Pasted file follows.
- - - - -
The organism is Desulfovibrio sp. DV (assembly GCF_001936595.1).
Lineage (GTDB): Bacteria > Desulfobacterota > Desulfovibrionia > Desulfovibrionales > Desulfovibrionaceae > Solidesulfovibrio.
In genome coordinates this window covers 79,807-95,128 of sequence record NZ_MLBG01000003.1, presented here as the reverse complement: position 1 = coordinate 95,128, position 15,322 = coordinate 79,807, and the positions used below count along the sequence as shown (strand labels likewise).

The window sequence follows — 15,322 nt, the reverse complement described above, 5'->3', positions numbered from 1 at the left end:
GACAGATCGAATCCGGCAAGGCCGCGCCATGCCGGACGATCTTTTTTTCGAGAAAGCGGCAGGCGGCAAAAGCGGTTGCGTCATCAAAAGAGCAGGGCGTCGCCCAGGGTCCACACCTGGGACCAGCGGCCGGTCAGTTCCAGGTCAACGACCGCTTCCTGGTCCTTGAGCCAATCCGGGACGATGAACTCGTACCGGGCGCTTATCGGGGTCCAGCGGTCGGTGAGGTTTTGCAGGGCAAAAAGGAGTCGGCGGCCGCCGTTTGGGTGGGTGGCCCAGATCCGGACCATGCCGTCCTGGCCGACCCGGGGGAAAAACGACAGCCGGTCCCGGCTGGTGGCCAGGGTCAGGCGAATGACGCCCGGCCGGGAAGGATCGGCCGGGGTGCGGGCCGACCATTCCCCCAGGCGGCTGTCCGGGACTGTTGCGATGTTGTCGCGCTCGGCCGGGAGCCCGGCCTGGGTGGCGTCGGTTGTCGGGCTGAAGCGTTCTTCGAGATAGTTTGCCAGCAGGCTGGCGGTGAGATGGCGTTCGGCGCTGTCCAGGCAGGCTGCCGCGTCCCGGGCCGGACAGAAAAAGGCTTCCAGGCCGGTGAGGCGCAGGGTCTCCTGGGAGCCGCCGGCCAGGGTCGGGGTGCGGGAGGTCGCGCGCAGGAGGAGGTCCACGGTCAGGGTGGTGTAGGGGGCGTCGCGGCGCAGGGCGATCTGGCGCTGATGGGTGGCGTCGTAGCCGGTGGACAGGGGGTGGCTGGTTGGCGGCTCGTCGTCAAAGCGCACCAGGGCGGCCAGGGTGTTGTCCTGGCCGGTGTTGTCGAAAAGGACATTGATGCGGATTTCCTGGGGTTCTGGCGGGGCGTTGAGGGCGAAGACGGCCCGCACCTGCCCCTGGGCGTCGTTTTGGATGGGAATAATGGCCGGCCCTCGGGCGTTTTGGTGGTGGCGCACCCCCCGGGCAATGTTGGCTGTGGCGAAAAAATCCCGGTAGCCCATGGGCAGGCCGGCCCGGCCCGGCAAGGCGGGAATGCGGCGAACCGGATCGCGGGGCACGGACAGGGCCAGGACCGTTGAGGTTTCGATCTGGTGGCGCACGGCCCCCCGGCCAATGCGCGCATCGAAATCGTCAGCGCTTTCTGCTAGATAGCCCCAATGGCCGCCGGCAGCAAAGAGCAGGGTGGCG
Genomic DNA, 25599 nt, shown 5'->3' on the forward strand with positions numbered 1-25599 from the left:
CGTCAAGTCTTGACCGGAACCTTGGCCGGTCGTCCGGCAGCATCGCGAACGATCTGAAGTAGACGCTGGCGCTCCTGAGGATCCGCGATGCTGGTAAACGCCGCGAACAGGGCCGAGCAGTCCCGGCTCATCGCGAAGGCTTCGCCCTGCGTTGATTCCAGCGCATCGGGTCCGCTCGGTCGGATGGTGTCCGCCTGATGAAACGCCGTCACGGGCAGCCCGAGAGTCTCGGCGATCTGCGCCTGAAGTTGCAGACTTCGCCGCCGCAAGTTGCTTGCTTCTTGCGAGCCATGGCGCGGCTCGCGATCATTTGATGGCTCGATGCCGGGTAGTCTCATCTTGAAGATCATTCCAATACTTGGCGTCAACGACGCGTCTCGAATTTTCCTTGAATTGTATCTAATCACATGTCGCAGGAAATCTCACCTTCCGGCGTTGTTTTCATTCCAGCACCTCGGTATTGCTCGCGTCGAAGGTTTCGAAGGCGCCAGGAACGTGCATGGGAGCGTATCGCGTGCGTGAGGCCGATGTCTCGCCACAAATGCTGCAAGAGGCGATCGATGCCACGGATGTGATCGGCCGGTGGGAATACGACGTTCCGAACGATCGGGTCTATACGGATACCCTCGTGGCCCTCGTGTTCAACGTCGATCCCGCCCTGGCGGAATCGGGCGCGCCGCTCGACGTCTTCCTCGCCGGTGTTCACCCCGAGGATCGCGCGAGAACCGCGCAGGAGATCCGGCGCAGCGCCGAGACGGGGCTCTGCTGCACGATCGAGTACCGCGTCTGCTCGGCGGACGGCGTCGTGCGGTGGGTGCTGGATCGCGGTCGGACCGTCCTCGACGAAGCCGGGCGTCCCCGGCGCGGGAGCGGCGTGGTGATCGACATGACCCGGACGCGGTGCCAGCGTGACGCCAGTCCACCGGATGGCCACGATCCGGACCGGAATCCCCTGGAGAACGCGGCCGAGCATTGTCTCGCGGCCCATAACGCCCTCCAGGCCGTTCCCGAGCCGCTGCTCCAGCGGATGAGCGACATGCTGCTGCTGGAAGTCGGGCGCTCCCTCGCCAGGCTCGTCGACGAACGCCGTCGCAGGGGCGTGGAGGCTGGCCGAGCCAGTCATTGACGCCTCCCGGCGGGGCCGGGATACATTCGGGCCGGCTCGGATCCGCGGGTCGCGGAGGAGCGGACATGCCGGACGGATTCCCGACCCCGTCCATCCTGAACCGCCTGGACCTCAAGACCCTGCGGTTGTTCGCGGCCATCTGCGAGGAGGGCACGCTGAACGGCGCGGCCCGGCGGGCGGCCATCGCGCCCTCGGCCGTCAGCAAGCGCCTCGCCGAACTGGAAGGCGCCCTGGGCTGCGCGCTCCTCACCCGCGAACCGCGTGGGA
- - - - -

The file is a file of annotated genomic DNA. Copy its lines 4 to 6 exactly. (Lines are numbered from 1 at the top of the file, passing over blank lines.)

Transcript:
The window sequence follows — 15,322 nt, the reverse complement described above, 5'->3', positions numbered from 1 at the left end:
GACAGATCGAATCCGGCAAGGCCGCGCCATGCCGGACGATCTTTTTTTCGAGAAAGCGGCAGGCGGCAAAAGCGGTTGCGTCATCAAAAGAGCAGGGCGTCGCCCAGGGTCCACACCTGGGACCAGCGGCCGGTCAGTTCCAGGTCAACGACCGCTTCCTGGTCCTTGAGCCAATCCGGGACGATGAACTCGTACCGGGCGCTTATCGGGGTCCAGCGGTCGGTGAGGTTTTGCAGGGCAAAAAGGAGTCGGCGGCCGCCGTTTGGGTGGGTGGCCCAGATCCGGACCATGCCGTCCTGGCCGACCCGGGGGAAAAACGACAGCCGGTCCCGGCTGGTGGCCAGGGTCAGGCGAATGACGCCCGGCCGGGAAGGATCGGCCGGGGTGCGGGCCGACCATTCCCCCAGGCGGCTGTCCGGGACTGTTGCGATGTTGTCGCGCTCGGCCGGGAGCCCGGCCTGGGTGGCGTCGGTTGTCGGGCTGAAGCGTTCTTCGAGATAGTTTGCCAGCAGGCTGGCGGTGAGATGGCGTTCGGCGCTGTCCAGGCAGGCTGCCGCGTCCCGGGCCGGACAGAAAAAGGCTTCCAGGCCGGTGAGGCGCAGGGTCTCCTGGGAGCCGCCGGCCAGGGTCGGGGTGCGGGAGGTCGCGCGCAGGAGGAGGTCCACGGTCAGGGTGGTGTAGGGGGCGTCGCGGCGCAGGGCGATCTGGCGCTGATGGGTGGCGTCGTAGCCGGTGGACAGGGGGTGGCTGGTTGGCGGCTCGTCGTCAAAGCGCACCAGGGCGGCCAGGGTGTTGTCCTGGCCGGTGTTGTCGAAAAGGACATTGATGCGGATTTCCTGGGGTTCTGGCGGGGCGTTGAGGGCGAAGACGGCCCGCACCTGCCCCTGGGCGTCGTTTTGGATGGGAATAATGGCCGGCCCTCGGGCGTTTTGGTGGTGGCGCACCCCCCGGGCAATGTTGGCTGTGGCGAAAAAATCCCGGTAGCCCATGGGCAGGCCGGCCCGGCCCGGCAAGGCGGGAATGCGGCGAACCGGATCGCGGGGCACGGACAGGGCCAGGACCGTTGAGGTTTCGATCTGGTGGCGCACGGCCCCCCGGCCAATGCGCGCATCGAAATCGTCAGCGCTTTCTGCTAGATAGCCCCAATGGCCGCCGGCAGCAAAGAGCAGGGTGGCG
Genomic DNA, 25599 nt, shown 5'->3' on the forward strand with positions numbered 1-25599 from the left: